Web marketing integration

As Jeremiah points out in another part of his analysis, 2011 will see an increase in the integration of social elements into websites[

http://www.web-strategist.com/blog/2010/11/07/analysis-2011-corporate-social-strategy-will-focus-on-corporate-website-integration/

]. In its simplest form this could be the addition of Facebook Like or Tweet This buttons on web pages. Whilst some web marketers may be savvy to this, in many cases social media strategists can offer valuable insights on what conversations should be highlighted and the format used to display social elements (eg. a sidebar showing the latest 5 entries from a blog may be more effective than a mere button).

As the mobile space continues to become more important, consistency and tie-ups across mobile, web and social presences will also need to be managed effectively. For instance, adding QR codes on event web pages could help attendees transfer information from the PC to their smartphone.

Corporate sponsorship

With employees engaging more and more in social media on behalf of their company, someone needs to make sure the management/executive team are cool with this and hopefully promote this interactivity. A strategist may propose and promote an incentive program for employees. They may also gently advise the executive on where their involvement would make most sense. As one social media strategist here at IBM explained it, a major part of his role involved keeping the corporate forces out of employee social interactions (unless of course there are policy violations requiring intervention).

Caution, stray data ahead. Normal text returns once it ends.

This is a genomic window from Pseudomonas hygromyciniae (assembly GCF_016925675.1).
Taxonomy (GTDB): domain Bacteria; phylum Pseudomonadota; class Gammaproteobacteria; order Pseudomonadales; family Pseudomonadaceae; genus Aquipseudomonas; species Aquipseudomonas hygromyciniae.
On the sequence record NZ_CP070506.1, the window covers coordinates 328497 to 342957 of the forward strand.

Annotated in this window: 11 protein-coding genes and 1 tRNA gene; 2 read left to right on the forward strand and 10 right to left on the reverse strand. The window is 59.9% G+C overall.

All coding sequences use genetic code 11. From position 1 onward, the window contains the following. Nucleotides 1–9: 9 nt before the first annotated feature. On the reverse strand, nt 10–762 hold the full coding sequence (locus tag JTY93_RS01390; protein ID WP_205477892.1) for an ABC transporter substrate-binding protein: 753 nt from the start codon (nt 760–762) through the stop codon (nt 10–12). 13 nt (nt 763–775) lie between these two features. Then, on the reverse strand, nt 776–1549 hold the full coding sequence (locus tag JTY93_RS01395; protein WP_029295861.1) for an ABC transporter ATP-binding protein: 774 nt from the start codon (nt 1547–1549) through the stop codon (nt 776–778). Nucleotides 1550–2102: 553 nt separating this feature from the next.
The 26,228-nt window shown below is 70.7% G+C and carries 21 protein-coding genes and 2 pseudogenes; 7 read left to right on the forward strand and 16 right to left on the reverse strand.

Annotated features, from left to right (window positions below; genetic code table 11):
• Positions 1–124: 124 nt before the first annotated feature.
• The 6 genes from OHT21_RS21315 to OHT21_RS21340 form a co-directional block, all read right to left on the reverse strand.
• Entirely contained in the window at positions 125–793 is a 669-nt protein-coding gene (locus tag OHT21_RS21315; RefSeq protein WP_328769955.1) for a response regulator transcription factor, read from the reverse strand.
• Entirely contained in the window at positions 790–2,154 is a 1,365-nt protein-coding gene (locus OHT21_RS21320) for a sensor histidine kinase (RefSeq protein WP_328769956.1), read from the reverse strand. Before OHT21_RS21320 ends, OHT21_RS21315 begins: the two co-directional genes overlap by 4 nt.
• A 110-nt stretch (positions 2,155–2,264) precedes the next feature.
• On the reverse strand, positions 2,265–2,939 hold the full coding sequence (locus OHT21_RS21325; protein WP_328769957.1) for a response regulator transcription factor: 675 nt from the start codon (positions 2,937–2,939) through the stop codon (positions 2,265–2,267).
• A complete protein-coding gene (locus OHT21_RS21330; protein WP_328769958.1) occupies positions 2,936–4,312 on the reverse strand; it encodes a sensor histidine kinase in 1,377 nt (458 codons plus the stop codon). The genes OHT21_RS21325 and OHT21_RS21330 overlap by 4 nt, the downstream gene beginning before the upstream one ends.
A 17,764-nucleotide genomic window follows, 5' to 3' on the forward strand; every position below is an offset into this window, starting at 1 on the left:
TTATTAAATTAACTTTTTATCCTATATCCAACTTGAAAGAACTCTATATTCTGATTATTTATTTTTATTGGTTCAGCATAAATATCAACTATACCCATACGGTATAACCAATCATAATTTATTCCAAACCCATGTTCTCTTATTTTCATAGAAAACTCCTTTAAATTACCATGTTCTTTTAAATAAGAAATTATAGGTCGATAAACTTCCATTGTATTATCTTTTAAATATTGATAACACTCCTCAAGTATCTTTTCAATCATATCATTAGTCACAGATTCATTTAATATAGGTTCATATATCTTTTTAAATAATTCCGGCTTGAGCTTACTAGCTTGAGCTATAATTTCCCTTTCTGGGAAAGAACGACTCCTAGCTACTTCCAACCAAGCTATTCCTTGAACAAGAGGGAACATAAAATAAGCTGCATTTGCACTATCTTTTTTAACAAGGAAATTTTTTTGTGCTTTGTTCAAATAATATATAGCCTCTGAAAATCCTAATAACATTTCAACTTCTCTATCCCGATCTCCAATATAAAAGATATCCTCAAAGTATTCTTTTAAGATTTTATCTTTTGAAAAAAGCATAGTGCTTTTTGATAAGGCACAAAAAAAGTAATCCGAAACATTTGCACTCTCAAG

Social media campaign marketer

A strategist can help bolster campaigns undertaken by the marketing team. This could take the form of creating a social media kit around around a campaign that is then emailed to experts and evangelists across the organization. Or maybe a YouTube strategy developed in conjunction with an agency would make sense. The role in this instance is one of energizing employees and major stakeholders to supplement the work of the marketing team.

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These, to my mind, are the core functions of the social media strategist. In addition, a strategist will also have to juggle a number of managerial/administrative demands, as any manager in the organization has to perform: eg. collaborating with internal/external teams, reporting on performance, people management.

It’s worth pointing out that the role of the strategist can be significantly different to that of the social media evangelist. An evangelist tends to be much more hands-on: many in this role excel at using the different social media channels to get the message out. Whilst they may have considerable following on their Twitter account or blog, they may be less proficient at energizing others in the organization to get involved, or analyzing conversations and defining processes to deal with these.

As Jeremiah points out in his report, the role of the strategist is due to change in the near future. We may see something in the social space akin to what has happened to web marketing over the last ten years: a splintering of roles and responsibilities. Some may focus on developing processes and implementing tools to help the organization effectively deal with its social ecosystem. Others may extract value by focussing solely on integration between web and social.  Others could focus more exclusively on training.